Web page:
A Brief History of Gold Mining
The best-known gold rush in modern history occurred in California in 1848, when James Marshall discovered gold in the Sacramento Valley. As word spread, thousands of migrants flocked to California in search of gold, and by 1855, miners had extracted around $2 billion worth of gold.
The United States, Australia, and Russia were (interchangeably) the three largest gold producers until the 1890s. Then, South Africa took the helm thanks to the massive discovery in the Witwatersrand Basin, now regarded today as one of the world’s greatest ever goldfields.
South Africa’s annual gold production peaked in 1970 at 1,002 tonnes—by far the largest amount of gold produced by any country in a year.
With the price of gold rising since the 1980s, global gold production has become increasingly widespread. By 2007, China was the world’s largest gold-producing nation, and today a significant quantity of gold is being mined in over 40 countries.
The Top Gold-Producing Countries in 2022
Around 31% of the world’s gold production in 2022 came from three countries—China, Russia, and Australia, with each producing over 300 tonnes of the precious metal.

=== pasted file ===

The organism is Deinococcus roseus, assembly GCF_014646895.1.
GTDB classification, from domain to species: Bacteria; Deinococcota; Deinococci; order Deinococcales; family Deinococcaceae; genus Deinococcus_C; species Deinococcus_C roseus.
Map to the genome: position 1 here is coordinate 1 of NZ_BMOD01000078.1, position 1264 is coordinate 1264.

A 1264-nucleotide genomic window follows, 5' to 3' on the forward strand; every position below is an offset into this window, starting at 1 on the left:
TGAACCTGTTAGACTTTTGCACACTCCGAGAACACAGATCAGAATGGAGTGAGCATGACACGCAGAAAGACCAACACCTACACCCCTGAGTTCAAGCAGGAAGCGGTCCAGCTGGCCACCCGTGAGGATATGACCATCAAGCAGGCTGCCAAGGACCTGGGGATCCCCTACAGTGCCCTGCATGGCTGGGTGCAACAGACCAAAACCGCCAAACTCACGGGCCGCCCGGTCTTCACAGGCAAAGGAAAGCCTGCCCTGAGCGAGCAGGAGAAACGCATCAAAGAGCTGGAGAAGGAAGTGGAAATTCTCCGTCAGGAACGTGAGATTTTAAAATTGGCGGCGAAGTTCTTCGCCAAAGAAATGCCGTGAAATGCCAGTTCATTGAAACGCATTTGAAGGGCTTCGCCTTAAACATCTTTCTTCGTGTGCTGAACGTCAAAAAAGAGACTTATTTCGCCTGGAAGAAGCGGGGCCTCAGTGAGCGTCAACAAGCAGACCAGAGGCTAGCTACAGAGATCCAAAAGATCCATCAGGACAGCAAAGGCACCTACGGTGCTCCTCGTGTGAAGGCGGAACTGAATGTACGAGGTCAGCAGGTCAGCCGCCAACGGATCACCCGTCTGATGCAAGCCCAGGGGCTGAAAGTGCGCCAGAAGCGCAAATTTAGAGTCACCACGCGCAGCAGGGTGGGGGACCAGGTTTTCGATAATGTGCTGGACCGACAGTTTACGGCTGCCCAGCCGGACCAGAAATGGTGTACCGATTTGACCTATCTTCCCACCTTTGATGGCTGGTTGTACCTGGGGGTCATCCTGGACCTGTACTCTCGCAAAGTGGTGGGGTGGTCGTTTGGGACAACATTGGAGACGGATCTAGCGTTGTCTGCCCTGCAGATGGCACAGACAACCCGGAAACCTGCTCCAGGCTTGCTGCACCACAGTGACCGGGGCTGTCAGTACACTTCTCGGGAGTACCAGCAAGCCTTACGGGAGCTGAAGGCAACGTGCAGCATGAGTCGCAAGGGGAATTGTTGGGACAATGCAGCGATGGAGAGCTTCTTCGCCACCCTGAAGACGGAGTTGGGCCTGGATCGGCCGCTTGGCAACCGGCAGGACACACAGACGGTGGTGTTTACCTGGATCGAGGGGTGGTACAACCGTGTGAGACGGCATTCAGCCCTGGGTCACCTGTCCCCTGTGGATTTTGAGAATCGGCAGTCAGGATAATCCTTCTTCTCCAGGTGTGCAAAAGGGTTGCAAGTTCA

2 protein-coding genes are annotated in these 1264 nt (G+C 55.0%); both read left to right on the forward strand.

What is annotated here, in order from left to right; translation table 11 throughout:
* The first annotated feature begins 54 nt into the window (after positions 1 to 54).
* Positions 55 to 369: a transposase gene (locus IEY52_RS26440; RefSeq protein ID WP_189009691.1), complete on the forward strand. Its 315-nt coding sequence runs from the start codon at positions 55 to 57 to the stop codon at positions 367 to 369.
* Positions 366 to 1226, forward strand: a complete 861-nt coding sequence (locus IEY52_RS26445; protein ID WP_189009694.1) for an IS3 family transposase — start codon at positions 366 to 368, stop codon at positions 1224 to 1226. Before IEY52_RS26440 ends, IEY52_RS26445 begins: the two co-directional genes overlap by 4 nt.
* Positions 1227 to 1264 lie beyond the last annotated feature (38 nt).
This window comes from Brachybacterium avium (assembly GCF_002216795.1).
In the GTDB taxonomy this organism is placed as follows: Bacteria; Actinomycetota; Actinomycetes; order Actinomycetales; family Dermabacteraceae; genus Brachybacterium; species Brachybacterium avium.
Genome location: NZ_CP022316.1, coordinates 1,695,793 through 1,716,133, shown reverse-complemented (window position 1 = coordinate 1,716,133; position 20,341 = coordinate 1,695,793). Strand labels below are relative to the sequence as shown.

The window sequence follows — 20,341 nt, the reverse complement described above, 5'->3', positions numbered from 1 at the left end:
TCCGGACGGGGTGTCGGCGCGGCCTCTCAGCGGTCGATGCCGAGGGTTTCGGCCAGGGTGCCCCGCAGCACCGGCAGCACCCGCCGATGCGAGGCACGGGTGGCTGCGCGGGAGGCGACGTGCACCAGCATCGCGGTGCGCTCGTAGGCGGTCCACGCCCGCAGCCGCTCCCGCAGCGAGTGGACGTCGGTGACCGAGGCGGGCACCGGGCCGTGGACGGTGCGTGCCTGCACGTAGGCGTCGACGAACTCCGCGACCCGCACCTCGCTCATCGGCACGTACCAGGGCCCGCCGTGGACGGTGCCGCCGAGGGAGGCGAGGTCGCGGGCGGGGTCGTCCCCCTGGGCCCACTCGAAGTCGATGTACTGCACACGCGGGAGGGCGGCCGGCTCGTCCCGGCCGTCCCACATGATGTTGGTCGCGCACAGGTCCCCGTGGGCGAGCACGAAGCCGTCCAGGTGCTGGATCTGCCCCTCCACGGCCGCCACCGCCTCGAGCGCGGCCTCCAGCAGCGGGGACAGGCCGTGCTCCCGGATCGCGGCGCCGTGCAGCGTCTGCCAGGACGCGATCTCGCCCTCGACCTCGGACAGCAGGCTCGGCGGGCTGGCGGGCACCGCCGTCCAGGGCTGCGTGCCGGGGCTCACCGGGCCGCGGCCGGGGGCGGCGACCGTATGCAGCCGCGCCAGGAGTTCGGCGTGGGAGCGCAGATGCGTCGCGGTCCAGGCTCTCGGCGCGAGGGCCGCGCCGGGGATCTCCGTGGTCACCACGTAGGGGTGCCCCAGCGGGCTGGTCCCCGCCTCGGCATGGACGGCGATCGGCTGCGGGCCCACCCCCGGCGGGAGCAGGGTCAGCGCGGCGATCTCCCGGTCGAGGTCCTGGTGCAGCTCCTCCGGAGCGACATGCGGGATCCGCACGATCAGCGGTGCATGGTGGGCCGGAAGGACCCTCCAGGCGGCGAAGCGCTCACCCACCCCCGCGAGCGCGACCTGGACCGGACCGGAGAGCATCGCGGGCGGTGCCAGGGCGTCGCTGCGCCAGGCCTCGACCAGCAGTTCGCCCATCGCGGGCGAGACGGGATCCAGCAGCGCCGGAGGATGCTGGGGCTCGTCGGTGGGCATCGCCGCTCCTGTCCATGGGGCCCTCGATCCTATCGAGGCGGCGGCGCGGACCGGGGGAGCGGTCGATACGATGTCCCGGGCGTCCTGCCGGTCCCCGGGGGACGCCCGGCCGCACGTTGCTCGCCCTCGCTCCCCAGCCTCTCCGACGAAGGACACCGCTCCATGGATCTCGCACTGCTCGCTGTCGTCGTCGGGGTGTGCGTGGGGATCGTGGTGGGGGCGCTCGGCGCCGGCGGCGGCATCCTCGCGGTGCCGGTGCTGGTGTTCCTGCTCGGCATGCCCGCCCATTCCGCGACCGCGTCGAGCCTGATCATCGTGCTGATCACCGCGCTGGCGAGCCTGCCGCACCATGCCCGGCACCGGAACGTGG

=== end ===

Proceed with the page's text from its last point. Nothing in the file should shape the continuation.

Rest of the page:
|Rank||Country||2022E Gold Production, tonnes||% of Total|
|#5||🇺🇸 United States||170||5%|
|#8||🇿🇦 South Africa||110||4%|
|-||🌍 Rest of the World||1,030||33%|
North American countries Canada, the U.S., and Mexico round out the top six gold producers, collectively making up 16% of the global total. The state of Nevada alone accounted for 72% of U.S. production, hosting the world’s largest gold mining complex (including six mines) owned by Nevada Gold Mines.
Meanwhile, South Africa produced 110 tonnes of gold in 2022, down by 74% relative to its output of 430 tonnes in 2000. This long-term decline is the result of mine closures, maturing assets, and industrial conflict, according to the World Gold Council.
Interestingly, two smaller gold producers on the list, Uzbekistan and Indonesia, host the second and third-largest gold mining operations in the world, respectively.
The Outlook for Global Gold Production
Gold prices have been hovering around the $1,900-$2,000 per ounce near all-time highs. For mining companies, higher gold prices can mean more profits per ounce if costs remain unaffected.
According to the World Gold Council, mined gold production is expected to increase in 2023 and could surpass the record set in 2018 (3,300 tonnes), led by the expansion of existing projects in North America. The chances of record mine output could be higher if gold prices continue to increase.
Money3 weeks ago
How Much Does it Take to Be Wealthy in America?
Money1 week ago
Ranked: The Highest Paid CEOs in the S&P 500
Retail3 weeks ago
Visualizing the Number of Costco Stores, by Country
Markets6 days ago
Charted: Market Volatility at its Lowest Point Since 2020
Culture3 weeks ago
Ranked: Which Countries Drink the Most Beer?
Markets6 days ago
Mapped: The Migration of the World’s Millionaires in 2023
Maps2 weeks ago
Mapped: The Deadliest Earthquakes of the 21st Century
Countries5 days ago
Charted: The World’s Biggest Oil Producers